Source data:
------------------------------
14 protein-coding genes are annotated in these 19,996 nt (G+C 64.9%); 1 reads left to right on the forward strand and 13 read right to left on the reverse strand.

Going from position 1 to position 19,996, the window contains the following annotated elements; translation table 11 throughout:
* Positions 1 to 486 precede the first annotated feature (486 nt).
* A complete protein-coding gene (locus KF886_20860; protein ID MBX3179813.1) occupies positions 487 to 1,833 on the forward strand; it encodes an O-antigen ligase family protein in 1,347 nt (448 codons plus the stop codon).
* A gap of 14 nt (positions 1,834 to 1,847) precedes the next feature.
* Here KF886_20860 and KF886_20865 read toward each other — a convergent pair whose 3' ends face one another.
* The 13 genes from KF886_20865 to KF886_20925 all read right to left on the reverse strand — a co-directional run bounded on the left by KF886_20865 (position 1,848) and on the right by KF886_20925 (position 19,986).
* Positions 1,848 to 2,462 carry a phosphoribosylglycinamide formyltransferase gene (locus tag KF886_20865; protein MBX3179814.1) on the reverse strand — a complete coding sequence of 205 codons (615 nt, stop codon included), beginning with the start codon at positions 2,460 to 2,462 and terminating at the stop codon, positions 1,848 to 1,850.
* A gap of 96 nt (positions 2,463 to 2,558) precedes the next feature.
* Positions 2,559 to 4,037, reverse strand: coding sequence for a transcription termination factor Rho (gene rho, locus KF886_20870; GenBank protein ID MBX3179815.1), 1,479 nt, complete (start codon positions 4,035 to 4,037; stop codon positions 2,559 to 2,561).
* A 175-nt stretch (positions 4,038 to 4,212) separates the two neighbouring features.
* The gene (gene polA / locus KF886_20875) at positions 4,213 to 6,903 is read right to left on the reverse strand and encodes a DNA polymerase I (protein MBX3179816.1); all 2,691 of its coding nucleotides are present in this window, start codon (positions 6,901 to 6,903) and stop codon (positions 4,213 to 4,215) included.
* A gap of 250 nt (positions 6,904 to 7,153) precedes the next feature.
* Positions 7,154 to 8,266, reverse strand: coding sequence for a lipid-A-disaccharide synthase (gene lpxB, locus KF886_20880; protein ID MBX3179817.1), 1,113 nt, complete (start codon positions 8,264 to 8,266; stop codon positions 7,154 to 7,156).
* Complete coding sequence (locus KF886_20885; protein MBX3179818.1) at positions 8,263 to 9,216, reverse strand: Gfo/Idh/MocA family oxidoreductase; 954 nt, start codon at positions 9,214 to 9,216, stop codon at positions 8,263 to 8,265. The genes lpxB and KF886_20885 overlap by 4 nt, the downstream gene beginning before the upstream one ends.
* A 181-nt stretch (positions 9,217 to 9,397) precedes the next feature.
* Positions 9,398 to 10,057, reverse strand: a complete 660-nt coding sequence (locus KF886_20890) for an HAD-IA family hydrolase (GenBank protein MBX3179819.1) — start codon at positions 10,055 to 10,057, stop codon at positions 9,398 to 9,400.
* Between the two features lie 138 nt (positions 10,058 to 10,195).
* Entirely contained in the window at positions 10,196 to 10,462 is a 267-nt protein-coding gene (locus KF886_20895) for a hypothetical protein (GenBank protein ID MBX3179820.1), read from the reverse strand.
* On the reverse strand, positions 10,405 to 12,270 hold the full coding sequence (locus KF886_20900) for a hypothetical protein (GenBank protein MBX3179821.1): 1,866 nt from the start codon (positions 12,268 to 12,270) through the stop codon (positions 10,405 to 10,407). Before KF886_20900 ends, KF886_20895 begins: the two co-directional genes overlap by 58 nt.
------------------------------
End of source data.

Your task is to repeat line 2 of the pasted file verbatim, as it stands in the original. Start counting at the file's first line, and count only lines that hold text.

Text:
Going from position 1 to position 19,996, the window contains the following annotated elements; translation table 11 throughout: